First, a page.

Omotayo Olaiya

I See You, Afro Pun King!
Artistic Discipline: Interdisciplinary
Category: Brooklyn Arts Fund
Grant Year: 2020
Location: Crown Heights

The African imagination underpins U.S. and pop culture. Without African creativity, there would be no jazz, no hip-hop, no dancehall. These sounds and the cultures rise to arguably define present-day Brooklyn. Omotayo Olaiya’s work celebrates contemporary African textile craftsmanship, applied arts, and music. Her studio in Crown Heights sits at the crossroads of Brooklyn’s Afro diasporic communities. She works continually to challenge stereotypical and narrow conceptions of Africa through her music, fashion and live art performance.

Mark Dery introduced the concept of Afrofuturism in his 1994 article “Black to the Future.” The concept steadily gained pop culture prominence, with a watershed moment that was the spectacular success of the film Black Panther. Additionally, the global popularity of the AfroPunk Festival has revealed the hunger for alternative Black creative expression and recreation beyond the standby ‘urban’ narratives typically conveyed by Hip Hip, R&B, and athleisure. The movement has widened the scope for Black artists working with music and fashion. Although Dery interviewed Black thinkers and pop culture critics, he was white, as was Black Panther’s original creator. Olaiya’s project challenges mass media notions and misconceptions of what is “African” by elevating the conversation and giving more autonomy to the artisans whose work and traditions are often overlooked or misunderstood. She intends to create a narrative that combines haute couture and art installation with live performance. Larger-than-life mannequins dressed in otherworldly costumes will serve as a backdrop for dancers whose performance will define her idea of an Afrofuturism tribe. Most importantly, its mission is to highlight and celebrate the work of African Adire textile artisans. The focus of this project is her relationship with these artisans, and how their work inspires Olaiya’s own.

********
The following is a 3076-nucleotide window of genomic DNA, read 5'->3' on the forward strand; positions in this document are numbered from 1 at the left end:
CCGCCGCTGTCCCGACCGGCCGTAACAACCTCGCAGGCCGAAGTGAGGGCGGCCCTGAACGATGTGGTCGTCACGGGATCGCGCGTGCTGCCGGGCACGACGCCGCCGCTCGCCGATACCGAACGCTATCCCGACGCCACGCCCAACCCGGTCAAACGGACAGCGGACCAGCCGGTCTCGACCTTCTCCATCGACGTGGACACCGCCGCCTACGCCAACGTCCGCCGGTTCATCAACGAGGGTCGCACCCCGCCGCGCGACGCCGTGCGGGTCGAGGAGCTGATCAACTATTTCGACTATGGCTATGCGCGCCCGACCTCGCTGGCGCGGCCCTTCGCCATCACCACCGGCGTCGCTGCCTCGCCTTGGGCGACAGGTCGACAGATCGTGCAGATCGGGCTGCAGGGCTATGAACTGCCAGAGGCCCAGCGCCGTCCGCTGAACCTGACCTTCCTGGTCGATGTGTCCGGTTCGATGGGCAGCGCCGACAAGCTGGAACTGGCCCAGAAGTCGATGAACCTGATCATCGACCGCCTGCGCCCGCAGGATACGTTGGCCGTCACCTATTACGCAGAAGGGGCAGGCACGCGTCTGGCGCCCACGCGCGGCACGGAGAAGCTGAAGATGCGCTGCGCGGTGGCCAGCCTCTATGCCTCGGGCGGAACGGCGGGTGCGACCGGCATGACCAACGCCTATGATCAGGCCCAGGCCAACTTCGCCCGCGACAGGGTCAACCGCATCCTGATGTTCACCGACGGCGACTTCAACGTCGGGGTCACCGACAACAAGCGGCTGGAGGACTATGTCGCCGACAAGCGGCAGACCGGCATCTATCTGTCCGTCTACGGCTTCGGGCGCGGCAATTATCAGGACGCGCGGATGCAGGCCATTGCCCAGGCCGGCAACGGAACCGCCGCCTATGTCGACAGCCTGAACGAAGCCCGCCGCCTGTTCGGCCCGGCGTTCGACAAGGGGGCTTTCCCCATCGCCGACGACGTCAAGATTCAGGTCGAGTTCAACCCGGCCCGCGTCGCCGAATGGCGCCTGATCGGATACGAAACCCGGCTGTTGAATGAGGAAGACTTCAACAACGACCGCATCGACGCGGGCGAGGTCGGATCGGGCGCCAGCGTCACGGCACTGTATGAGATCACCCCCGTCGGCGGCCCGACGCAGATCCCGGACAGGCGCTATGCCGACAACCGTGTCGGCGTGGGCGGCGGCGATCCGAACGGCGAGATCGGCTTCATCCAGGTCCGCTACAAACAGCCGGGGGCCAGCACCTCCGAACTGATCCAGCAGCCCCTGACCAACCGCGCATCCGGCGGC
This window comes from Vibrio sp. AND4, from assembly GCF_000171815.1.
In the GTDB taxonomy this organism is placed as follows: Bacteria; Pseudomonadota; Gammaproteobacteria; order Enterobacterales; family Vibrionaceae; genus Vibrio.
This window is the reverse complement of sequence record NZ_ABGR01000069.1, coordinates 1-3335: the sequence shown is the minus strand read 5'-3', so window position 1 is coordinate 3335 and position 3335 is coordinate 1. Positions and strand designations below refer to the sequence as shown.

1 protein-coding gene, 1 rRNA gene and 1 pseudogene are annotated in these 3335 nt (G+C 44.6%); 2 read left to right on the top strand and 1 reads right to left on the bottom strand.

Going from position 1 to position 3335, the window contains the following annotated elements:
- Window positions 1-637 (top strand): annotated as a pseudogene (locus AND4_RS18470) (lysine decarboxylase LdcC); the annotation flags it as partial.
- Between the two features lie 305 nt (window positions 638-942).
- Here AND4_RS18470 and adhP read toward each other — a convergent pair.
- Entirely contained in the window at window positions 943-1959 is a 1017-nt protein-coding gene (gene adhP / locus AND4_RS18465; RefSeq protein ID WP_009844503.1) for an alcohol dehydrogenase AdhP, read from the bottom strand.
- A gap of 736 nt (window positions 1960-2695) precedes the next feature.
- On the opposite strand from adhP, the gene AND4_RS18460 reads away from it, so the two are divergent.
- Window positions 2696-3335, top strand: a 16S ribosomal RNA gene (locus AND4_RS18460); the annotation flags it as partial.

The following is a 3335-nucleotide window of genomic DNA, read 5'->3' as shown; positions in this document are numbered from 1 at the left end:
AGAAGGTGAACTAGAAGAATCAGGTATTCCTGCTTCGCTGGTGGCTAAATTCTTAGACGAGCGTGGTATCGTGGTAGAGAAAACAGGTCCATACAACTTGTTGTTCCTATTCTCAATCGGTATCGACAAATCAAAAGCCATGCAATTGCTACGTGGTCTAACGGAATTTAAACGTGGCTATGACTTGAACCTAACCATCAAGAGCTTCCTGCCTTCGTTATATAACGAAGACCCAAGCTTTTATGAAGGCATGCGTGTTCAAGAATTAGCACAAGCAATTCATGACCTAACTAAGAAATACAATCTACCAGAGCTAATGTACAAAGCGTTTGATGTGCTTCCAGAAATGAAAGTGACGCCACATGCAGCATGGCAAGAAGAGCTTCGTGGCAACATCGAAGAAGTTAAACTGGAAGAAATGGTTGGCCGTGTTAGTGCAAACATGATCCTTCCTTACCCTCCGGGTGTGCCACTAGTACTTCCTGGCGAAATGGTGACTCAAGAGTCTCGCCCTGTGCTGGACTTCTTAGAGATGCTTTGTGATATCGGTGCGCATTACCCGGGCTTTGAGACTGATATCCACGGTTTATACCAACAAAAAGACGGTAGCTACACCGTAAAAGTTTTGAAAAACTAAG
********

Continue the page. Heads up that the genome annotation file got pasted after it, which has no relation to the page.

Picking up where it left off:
There are two elements to this project: the performative aspect meant to draw people in, and the educational aspect designed to enlighten and empower.